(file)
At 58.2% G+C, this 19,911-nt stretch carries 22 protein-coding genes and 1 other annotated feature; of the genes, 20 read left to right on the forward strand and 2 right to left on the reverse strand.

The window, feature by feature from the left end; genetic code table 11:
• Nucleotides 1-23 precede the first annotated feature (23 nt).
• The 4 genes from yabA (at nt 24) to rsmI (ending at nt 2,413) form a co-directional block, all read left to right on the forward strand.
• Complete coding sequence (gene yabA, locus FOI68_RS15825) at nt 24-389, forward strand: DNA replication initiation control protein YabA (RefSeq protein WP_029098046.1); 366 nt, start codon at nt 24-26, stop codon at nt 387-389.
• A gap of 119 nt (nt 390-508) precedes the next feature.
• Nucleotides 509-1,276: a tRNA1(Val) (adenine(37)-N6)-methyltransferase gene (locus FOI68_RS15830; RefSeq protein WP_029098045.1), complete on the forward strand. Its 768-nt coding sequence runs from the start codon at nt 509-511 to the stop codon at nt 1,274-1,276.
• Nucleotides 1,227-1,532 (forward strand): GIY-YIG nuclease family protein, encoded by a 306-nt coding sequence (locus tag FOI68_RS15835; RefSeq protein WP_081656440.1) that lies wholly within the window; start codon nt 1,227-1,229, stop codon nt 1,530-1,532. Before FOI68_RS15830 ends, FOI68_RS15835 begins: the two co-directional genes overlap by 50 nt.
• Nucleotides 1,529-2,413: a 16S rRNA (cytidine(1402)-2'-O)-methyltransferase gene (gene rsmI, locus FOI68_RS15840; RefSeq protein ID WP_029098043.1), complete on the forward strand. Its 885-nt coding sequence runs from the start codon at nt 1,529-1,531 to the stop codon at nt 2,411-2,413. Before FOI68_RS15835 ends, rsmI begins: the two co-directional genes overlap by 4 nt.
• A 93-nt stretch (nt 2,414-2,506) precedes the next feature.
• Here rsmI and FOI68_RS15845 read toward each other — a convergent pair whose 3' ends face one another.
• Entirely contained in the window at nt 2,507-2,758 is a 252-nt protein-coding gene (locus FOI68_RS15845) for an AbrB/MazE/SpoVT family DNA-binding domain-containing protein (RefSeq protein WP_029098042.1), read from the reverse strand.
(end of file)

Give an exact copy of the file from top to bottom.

At 58.2% G+C, this 19,911-nt stretch carries 22 protein-coding genes and 1 other annotated feature; of the genes, 20 read left to right on the forward strand and 2 right to left on the reverse strand.

The window, feature by feature from the left end; genetic code table 11:
• Nucleotides 1-23 precede the first annotated feature (23 nt).
• The 4 genes from yabA (at nt 24) to rsmI (ending at nt 2,413) form a co-directional block, all read left to right on the forward strand.
• Complete coding sequence (gene yabA, locus FOI68_RS15825) at nt 24-389, forward strand: DNA replication initiation control protein YabA (RefSeq protein WP_029098046.1); 366 nt, start codon at nt 24-26, stop codon at nt 387-389.
• A gap of 119 nt (nt 390-508) precedes the next feature.
• Nucleotides 509-1,276: a tRNA1(Val) (adenine(37)-N6)-methyltransferase gene (locus FOI68_RS15830; RefSeq protein WP_029098045.1), complete on the forward strand. Its 768-nt coding sequence runs from the start codon at nt 509-511 to the stop codon at nt 1,274-1,276.
• Nucleotides 1,227-1,532 (forward strand): GIY-YIG nuclease family protein, encoded by a 306-nt coding sequence (locus tag FOI68_RS15835; RefSeq protein WP_081656440.1) that lies wholly within the window; start codon nt 1,227-1,229, stop codon nt 1,530-1,532. Before FOI68_RS15830 ends, FOI68_RS15835 begins: the two co-directional genes overlap by 50 nt.
• Nucleotides 1,529-2,413: a 16S rRNA (cytidine(1402)-2'-O)-methyltransferase gene (gene rsmI, locus FOI68_RS15840; RefSeq protein ID WP_029098043.1), complete on the forward strand. Its 885-nt coding sequence runs from the start codon at nt 1,529-1,531 to the stop codon at nt 2,411-2,413. Before FOI68_RS15835 ends, rsmI begins: the two co-directional genes overlap by 4 nt.
• A 93-nt stretch (nt 2,414-2,506) precedes the next feature.
• Here rsmI and FOI68_RS15845 read toward each other — a convergent pair whose 3' ends face one another.
• Entirely contained in the window at nt 2,507-2,758 is a 252-nt protein-coding gene (locus FOI68_RS15845) for an AbrB/MazE/SpoVT family DNA-binding domain-containing protein (RefSeq protein WP_029098042.1), read from the reverse strand.